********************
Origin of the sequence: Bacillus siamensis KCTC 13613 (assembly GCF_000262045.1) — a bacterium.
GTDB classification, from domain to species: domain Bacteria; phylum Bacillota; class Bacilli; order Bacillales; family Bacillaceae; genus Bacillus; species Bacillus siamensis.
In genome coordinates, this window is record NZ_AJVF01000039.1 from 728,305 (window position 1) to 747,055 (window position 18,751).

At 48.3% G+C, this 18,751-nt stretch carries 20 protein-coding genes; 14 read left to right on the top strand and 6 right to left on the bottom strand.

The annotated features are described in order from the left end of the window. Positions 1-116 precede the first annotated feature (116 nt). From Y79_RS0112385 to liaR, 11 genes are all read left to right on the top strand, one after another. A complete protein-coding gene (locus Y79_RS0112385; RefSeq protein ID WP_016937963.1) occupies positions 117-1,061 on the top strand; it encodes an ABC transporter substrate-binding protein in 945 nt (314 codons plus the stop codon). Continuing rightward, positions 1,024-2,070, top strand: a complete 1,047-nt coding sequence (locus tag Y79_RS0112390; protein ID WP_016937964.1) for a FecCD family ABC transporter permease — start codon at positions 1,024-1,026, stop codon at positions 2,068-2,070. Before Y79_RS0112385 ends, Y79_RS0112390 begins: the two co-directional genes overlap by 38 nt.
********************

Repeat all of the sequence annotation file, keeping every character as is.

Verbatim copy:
Origin of the sequence: Bacillus siamensis KCTC 13613 (assembly GCF_000262045.1) — a bacterium.
GTDB classification, from domain to species: domain Bacteria; phylum Bacillota; class Bacilli; order Bacillales; family Bacillaceae; genus Bacillus; species Bacillus siamensis.
In genome coordinates, this window is record NZ_AJVF01000039.1 from 728,305 (window position 1) to 747,055 (window position 18,751).

At 48.3% G+C, this 18,751-nt stretch carries 20 protein-coding genes; 14 read left to right on the top strand and 6 right to left on the bottom strand.

The annotated features are described in order from the left end of the window. Positions 1-116 precede the first annotated feature (116 nt). From Y79_RS0112385 to liaR, 11 genes are all read left to right on the top strand, one after another. A complete protein-coding gene (locus Y79_RS0112385; RefSeq protein ID WP_016937963.1) occupies positions 117-1,061 on the top strand; it encodes an ABC transporter substrate-binding protein in 945 nt (314 codons plus the stop codon). Continuing rightward, positions 1,024-2,070, top strand: a complete 1,047-nt coding sequence (locus tag Y79_RS0112390; protein ID WP_016937964.1) for a FecCD family ABC transporter permease — start codon at positions 1,024-1,026, stop codon at positions 2,068-2,070. Before Y79_RS0112385 ends, Y79_RS0112390 begins: the two co-directional genes overlap by 38 nt.